Text - Treaty Document: Senate Consideration of Treaty Document 110-18All Information (Except Treaty Text)

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[Senate Treaty Document 110-18]
[From the U.S. Government Printing Office]



110th Congress 
 2d Session                      SENATE                     Treaty Doc.
                                                                 110-18
_______________________________________________________________________

                                     

 
    TAX CONVENTION WITH BULGARIA WITH PROPOSED PROTOCOL OF AMENDMENT

                               __________

                                MESSAGE

                                  from

                     THEPRESIDENTOFTHEUNITEDSTATES

                              transmitting

 CONVENTION BETWEEN THE GOVERNMENT OF THE UNITED STATES OF AMERICA AND 
THE GOVERNMENT OF THE REPUBLIC OF BULGARIA FOR THE AVOIDANCE OF DOUBLE 
TAXATION AND THE PREVENTION OF FISCAL EVASION WITH RESPECT TO TAXES ON 
 INCOME, WITH ACCOMPANYING PROTOCOL, SIGNED AT WASHINGTON ON FEBRUARY 
 23, 2007 (THE ``PROPOSED TREATY''), AS WELL AS THE PROTOCOL AMENDING 
 THE CONVENTION BETWEEN THE GOVERNMENT OF THE UNITED STATES OF AMERICA 
  AND THE GOVERNMENT OF THE REPUBLIC OF BULGARIA FOR THE AVOIDANCE OF 
 DOUBLE TAXATION AND THE PREVENTION OF FISCAL EVASION WITH RESPECT TO 
         TAXES ON INCOME, SIGNED AT SOFIA ON FEBRUARY 26, 2008




 June 4, 2008.--Treaty was read the first time, and together with the 
accompanying papers, referred to the Committee on Foreign Relations and 
            ordered to be printed for the use of the Senate.
                         LETTER OF TRANSMITTAL

                              ----------                              

                                     The White House, June 4, 2008.
To the Senate of the United States:
    I transmit herewith, for Senate advice and consent to 
ratification, the Convention Between the Government of the 
United States of America and the Government of the Republic of 
Bulgaria for the Avoidance of Double Taxation and the 
Prevention of Fiscal Evasion With Respect to Taxes on Income, 
with accompanying Protocol, signed at Washington on February 
23, 2007 (the ``Proposed Treaty''), as well as the Protocol 
Amending the Convention Between the Government of the United 
States of America and the Government of the Republic of 
Bulgaria for the Avoidance of Double Taxation and the 
Prevention of Fiscal Evasion With Respect to Taxes on Income,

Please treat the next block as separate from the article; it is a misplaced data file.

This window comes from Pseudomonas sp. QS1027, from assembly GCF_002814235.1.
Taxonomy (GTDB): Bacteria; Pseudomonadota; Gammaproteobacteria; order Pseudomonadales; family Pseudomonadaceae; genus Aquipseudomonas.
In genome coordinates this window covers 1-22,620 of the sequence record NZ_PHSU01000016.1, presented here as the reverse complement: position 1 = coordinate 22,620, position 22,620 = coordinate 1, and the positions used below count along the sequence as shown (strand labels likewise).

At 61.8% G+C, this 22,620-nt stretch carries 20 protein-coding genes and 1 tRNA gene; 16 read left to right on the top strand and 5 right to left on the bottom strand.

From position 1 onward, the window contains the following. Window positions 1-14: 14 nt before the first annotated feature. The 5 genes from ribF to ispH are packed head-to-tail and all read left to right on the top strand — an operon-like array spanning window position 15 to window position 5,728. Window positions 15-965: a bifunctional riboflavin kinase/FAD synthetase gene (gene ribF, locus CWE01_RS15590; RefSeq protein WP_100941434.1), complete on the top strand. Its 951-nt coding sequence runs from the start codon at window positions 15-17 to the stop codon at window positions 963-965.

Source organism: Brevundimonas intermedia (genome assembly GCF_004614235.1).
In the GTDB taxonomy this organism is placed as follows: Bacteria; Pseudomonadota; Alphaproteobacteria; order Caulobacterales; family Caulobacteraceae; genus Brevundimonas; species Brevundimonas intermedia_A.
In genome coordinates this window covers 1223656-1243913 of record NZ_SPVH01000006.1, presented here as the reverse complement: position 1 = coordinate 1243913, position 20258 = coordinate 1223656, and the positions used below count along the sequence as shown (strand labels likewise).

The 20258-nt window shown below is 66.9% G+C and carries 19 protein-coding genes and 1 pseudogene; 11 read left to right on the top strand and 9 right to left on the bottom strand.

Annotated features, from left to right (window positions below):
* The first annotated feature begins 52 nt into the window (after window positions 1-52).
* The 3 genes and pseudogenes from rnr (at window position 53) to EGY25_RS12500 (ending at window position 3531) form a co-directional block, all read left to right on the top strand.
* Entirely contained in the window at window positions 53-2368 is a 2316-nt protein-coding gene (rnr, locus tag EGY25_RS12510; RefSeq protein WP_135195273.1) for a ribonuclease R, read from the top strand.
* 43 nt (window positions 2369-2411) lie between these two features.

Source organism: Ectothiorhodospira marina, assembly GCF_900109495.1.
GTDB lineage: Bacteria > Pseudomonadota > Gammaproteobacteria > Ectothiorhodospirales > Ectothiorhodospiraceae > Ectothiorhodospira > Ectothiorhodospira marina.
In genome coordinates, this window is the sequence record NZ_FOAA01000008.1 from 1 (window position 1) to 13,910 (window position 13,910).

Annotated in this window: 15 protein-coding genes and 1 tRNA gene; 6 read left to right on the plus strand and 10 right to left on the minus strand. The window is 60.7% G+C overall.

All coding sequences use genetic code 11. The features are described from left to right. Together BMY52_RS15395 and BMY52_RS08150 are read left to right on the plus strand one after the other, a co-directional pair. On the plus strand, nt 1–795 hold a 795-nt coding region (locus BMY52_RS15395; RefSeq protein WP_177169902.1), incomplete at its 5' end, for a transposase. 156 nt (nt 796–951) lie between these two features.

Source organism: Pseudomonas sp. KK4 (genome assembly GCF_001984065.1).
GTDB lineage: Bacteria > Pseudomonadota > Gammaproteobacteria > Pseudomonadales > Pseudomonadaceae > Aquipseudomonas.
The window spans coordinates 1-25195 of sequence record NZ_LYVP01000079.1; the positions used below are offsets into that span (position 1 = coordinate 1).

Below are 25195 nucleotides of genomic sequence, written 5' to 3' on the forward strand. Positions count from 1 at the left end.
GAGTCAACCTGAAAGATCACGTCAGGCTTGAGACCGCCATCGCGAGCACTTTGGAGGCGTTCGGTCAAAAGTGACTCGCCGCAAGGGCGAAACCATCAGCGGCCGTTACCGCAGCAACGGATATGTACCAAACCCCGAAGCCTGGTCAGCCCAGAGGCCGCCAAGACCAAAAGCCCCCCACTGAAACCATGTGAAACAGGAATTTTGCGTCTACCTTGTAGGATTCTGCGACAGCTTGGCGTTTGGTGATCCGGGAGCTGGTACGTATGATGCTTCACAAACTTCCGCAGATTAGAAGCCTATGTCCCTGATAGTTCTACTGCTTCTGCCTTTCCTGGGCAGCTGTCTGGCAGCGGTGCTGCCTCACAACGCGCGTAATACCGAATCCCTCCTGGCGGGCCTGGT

signed at Sofia on February 26, 2008 (the ``Proposed Protocol 
of Amendment''). The Proposed Treaty and Proposed Protocol of 
Amendment are consistent with U.S. tax treaty policy. Also 
transmitted for the information of the Senate is the report of 
the Department of State with respect to the Proposed Treaty and 
Proposed Protocol of Amendment.
    The Proposed Treaty generally reduces the withholding tax 
on cross-border dividend, interest, and royalty payments. 
Importantly, the Proposed Treaty generally eliminates 
withholding tax on cross-border dividend payments to pension 
funds and cross-border interest payments made to financial 
institutions. The Proposed Treaty also contains provisions, 
consistent with current U.S. tax treaty policy, that are 
designed to prevent so-called treaty shopping. The Proposed 
Protocol of Amendment further strengthens these treaty shopping 
provisions.
    I recommend that the Senate give early and favorable 
consideration to the Proposed Treaty and give its advice and 
consent to ratification to both the Proposed Treaty and the 
Proposed Protocol of Amendment.

                                                    George W. Bush.
                          LETTER OF SUBMITTAL

                              ----------                              

                                       Department of State,
                                           Washington, May 7, 2008.
The President,
The White House.
    The President: I have the honor to submit to you, with a 
view to their transmission to the Senate for advice and consent 
to ratification, the Convention Between the Government of the 
United States of America and the Government of the Republic of 
Bulgaria for the Avoidance of Double Taxation and the 
Prevention of Fiscal Evasion with Respect to Taxes on Income, 
with accompanying Protocol, signed at Washington on February 
23, 2007 (the ``Proposed Treaty''), and the Protocol Amending 
the Convention Between the Government of the United States of 
America and the Government of the Republic of Bulgaria for the 
Avoidance of Double Taxation and the Prevention of Fiscal 
Evasion with Respect to Taxes on Income, signed at Sofia on 
February 26, 2008 (the ``Proposed Protocol of Amendment''). The 
Proposed Treaty is the first income tax treaty between our two 
countries.
    The Proposed Treaty generally reduces the rate of 
withholding tax on cross-border dividends, interest, and 
royalties. Importantly, however, the Proposed Treaty generally 
eliminates withholding tax on cross-border dividend payments to 
pension funds and cross-border interest payments made to 
financial institutions. The Proposed Treaty also contains 
provisions, consistent with current U.S. tax-treaty policy, 
that are designed to prevent so-called treaty shopping. The 
Proposed Protocol of Amendment further strengthens these treaty 
shopping provisions.
    The Proposed Treaty and Proposed Protocol of Amendment were 
concluded in recognition of the importance of the United 
States' economic relations with Bulgaria. The Department of the